The Houston-based preacher said he believes that the Bush administration has delayed the second coming because U.S. foreign policy has blocked Christian missionaries from working in Iraq, Iran and Syria. . . "Somebody needs to say enough is enough," he said to worshippers who stood, waved and called out in support. . . Paul, who claimed to support conservative political leaders in the past, is launching "a crusade to save America from the wrath of God and Republicans abusing their power," according to his press materials. . . "God is mad at this country," Paul told the congregation. He described the war in Iraq as "unnecessary genocide."

So, necessary genocide is one that brings on rapture? It would seem so. The division of principle on the Christian right in America is whether Bush is doing enough to bring about the end of the world. You wouldn't want to have one of these arseholes round the house, would you? Everytime someone dropped a plate or spilt something, they'd be all: "Rapture! Awe shit..."

In other news, the Associated Press says that "middle class" voters are abandoning Bush, with their number one issues being Iraq and the economy, with the war being by far the number one issue. In American politics, "middle class" usually means working class but not queueing up at soup kitchens. But AP reports a new meaning: "those earning less than $75,000 a year and who have graduated high school or have some college education." So, if you graduated high school and earn $12,000 a year for throwing luggage or ripping the innards out of a dead chicken's arse, you're middle class. Such a vacuous definition is deliberately constructed to produce a middle class majority, since according to the US Census Bureau, approximately 70% of American households live on less than $75,000 a year (roughly £39,000), and 55% live on less than $50,000 a year (about £26,000), with the distribution heavily skewed toward the lower end. Interestingly, the US Census Bureau has a "reportable upper limit" of income, which means it pays no attention to the super rich, and in particular doesn't notice that massive amount of inherited wealth, which is the main way in which the ruling class reproduces itself. According to Parenti, the top 0.25% of the US population owns more wealth than the entire remainder of the population combined. That's why they call US income and wealth distribution the L-Curve.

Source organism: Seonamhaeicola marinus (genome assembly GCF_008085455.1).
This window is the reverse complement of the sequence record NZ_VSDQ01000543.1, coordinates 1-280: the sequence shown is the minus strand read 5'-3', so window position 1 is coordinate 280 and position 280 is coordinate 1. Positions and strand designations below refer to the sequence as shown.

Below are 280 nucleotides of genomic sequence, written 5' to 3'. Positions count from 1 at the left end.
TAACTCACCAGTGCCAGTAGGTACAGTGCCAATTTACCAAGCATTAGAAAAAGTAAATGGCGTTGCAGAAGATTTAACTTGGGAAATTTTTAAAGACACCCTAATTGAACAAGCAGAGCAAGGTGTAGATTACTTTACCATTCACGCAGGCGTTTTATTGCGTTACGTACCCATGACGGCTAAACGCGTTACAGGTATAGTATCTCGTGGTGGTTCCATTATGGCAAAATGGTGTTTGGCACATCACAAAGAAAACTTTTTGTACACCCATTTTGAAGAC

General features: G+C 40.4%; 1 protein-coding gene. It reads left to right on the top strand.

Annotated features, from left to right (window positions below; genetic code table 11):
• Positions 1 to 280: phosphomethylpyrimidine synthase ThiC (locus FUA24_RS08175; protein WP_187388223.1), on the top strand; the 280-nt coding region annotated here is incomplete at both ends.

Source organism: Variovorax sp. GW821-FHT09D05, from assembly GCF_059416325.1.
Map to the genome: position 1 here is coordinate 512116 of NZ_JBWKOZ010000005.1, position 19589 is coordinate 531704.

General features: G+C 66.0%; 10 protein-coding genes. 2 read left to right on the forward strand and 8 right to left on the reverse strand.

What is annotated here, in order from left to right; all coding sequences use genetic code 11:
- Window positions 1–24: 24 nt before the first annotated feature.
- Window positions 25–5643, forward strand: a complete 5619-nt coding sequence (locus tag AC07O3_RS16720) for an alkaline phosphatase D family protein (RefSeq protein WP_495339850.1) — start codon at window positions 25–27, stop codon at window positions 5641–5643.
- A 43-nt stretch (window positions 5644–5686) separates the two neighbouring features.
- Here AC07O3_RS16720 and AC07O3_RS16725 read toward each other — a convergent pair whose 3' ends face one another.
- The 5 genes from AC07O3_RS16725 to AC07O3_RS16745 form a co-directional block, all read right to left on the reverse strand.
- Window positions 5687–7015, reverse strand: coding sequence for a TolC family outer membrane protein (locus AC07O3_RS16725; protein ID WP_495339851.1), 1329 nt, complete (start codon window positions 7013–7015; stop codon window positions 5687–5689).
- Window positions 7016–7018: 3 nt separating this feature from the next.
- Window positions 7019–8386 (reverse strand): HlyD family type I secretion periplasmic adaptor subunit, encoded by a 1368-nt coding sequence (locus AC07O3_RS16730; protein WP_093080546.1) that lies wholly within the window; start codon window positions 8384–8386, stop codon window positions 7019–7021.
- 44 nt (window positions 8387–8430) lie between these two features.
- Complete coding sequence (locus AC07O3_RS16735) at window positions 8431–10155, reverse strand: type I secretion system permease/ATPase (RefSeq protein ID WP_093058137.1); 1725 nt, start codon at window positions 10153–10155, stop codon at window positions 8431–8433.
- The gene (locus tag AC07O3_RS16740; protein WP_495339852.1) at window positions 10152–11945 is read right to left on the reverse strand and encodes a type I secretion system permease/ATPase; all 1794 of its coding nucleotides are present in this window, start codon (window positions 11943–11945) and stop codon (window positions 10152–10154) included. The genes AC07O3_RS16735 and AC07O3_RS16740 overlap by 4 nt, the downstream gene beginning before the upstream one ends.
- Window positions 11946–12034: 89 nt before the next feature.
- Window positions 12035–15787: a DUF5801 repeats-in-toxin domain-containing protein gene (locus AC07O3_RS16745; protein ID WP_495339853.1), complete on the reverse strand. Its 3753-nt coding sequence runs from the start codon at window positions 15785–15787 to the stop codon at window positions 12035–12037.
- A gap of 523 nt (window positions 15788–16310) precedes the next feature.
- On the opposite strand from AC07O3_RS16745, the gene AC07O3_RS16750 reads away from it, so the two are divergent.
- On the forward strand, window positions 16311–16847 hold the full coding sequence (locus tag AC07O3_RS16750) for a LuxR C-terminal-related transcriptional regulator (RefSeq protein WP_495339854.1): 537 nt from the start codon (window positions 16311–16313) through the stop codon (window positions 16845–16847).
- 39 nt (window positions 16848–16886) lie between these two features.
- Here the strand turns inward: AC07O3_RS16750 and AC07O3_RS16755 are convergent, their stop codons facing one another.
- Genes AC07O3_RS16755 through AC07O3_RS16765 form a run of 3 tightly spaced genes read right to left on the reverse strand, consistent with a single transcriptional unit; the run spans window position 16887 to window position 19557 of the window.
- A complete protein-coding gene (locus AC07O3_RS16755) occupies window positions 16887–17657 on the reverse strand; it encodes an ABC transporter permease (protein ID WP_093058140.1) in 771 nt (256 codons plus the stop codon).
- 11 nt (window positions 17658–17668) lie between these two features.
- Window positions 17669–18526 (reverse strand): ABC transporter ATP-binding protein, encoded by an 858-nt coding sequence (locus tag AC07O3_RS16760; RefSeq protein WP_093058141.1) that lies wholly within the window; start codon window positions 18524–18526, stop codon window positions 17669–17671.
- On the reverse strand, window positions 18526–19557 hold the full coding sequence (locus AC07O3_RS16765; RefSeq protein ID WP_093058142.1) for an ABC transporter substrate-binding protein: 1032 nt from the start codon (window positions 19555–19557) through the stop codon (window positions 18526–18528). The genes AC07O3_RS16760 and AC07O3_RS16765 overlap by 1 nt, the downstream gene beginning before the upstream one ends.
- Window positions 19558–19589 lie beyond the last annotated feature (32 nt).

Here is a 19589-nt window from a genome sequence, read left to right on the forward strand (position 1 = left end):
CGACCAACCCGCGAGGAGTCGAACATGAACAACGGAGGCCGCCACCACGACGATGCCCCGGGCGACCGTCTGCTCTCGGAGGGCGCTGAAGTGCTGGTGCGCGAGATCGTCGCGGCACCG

The Economic Policy Institute's State of Working America 2004/5 report notes that disparities in wealth vastly outweigh disparities in income so that "In 2001, 20% of all income went to the top-earning 1% of households, which held 33.4% of all net worth. The 90% of households with the lowest incomes received 54.8% of all income but had only 28.5% of all net worth", while "Since 1983, the top 1% of wealth holders consistently owned more than 30% and the bottom 80% held less than 16% of all wealth from 1983 to 2001."

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Saturday, October 28, 2006

Widgery. posted by Richard Seymour

I strongly recommend you have a browse of this.

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Friday, October 27, 2006

Victims of police shooting not evil paedophiles after all. posted by Richard Seymour

Funny how the News of the World turns, isn't it?